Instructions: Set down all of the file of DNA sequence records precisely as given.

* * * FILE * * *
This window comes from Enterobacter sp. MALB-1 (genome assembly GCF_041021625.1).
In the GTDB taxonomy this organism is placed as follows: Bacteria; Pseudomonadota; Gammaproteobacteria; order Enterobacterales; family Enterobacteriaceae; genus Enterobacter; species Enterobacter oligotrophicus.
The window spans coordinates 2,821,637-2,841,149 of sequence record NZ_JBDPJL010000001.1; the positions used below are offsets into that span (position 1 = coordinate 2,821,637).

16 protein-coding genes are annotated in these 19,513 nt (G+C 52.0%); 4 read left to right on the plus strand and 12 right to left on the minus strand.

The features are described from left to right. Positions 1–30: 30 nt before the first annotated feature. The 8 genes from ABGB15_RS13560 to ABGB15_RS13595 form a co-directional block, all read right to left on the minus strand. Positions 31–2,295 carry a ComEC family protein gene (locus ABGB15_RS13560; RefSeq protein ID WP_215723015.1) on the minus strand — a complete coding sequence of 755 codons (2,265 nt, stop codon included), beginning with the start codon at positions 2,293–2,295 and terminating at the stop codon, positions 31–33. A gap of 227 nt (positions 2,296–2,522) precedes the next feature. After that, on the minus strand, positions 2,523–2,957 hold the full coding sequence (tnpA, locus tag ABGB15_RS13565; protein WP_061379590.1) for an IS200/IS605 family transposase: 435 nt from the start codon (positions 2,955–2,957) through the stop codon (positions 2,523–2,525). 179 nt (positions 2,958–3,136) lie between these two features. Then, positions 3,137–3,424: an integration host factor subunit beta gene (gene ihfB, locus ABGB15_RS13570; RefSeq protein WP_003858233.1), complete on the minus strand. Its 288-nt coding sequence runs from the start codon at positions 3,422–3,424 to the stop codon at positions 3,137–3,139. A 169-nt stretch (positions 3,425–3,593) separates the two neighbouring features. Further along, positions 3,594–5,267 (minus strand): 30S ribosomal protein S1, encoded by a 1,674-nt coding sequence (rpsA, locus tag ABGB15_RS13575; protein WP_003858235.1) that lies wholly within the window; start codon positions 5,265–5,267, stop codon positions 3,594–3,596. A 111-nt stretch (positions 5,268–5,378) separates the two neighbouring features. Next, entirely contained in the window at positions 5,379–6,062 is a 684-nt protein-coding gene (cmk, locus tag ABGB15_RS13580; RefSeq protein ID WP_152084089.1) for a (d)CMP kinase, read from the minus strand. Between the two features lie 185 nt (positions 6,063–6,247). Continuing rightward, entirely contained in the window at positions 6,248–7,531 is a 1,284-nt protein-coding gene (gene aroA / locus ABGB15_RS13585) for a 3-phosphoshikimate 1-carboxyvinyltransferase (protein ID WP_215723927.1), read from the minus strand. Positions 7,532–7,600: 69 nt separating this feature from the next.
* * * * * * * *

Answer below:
This window comes from Enterobacter sp. MALB-1 (genome assembly GCF_041021625.1).
In the GTDB taxonomy this organism is placed as follows: Bacteria; Pseudomonadota; Gammaproteobacteria; order Enterobacterales; family Enterobacteriaceae; genus Enterobacter; species Enterobacter oligotrophicus.
The window spans coordinates 2,821,637-2,841,149 of sequence record NZ_JBDPJL010000001.1; the positions used below are offsets into that span (position 1 = coordinate 2,821,637).

16 protein-coding genes are annotated in these 19,513 nt (G+C 52.0%); 4 read left to right on the plus strand and 12 right to left on the minus strand.

The features are described from left to right. Positions 1–30: 30 nt before the first annotated feature. The 8 genes from ABGB15_RS13560 to ABGB15_RS13595 form a co-directional block, all read right to left on the minus strand. Positions 31–2,295 carry a ComEC family protein gene (locus ABGB15_RS13560; RefSeq protein ID WP_215723015.1) on the minus strand — a complete coding sequence of 755 codons (2,265 nt, stop codon included), beginning with the start codon at positions 2,293–2,295 and terminating at the stop codon, positions 31–33. A gap of 227 nt (positions 2,296–2,522) precedes the next feature. After that, on the minus strand, positions 2,523–2,957 hold the full coding sequence (tnpA, locus tag ABGB15_RS13565; protein WP_061379590.1) for an IS200/IS605 family transposase: 435 nt from the start codon (positions 2,955–2,957) through the stop codon (positions 2,523–2,525). 179 nt (positions 2,958–3,136) lie between these two features. Then, positions 3,137–3,424: an integration host factor subunit beta gene (gene ihfB, locus ABGB15_RS13570; RefSeq protein WP_003858233.1), complete on the minus strand. Its 288-nt coding sequence runs from the start codon at positions 3,422–3,424 to the stop codon at positions 3,137–3,139. A 169-nt stretch (positions 3,425–3,593) separates the two neighbouring features. Further along, positions 3,594–5,267 (minus strand): 30S ribosomal protein S1, encoded by a 1,674-nt coding sequence (rpsA, locus tag ABGB15_RS13575; protein WP_003858235.1) that lies wholly within the window; start codon positions 5,265–5,267, stop codon positions 3,594–3,596. A 111-nt stretch (positions 5,268–5,378) separates the two neighbouring features. Next, entirely contained in the window at positions 5,379–6,062 is a 684-nt protein-coding gene (cmk, locus tag ABGB15_RS13580; RefSeq protein ID WP_152084089.1) for a (d)CMP kinase, read from the minus strand. Between the two features lie 185 nt (positions 6,063–6,247). Continuing rightward, entirely contained in the window at positions 6,248–7,531 is a 1,284-nt protein-coding gene (gene aroA / locus ABGB15_RS13585) for a 3-phosphoshikimate 1-carboxyvinyltransferase (protein ID WP_215723927.1), read from the minus strand. Positions 7,532–7,600: 69 nt separating this feature from the next.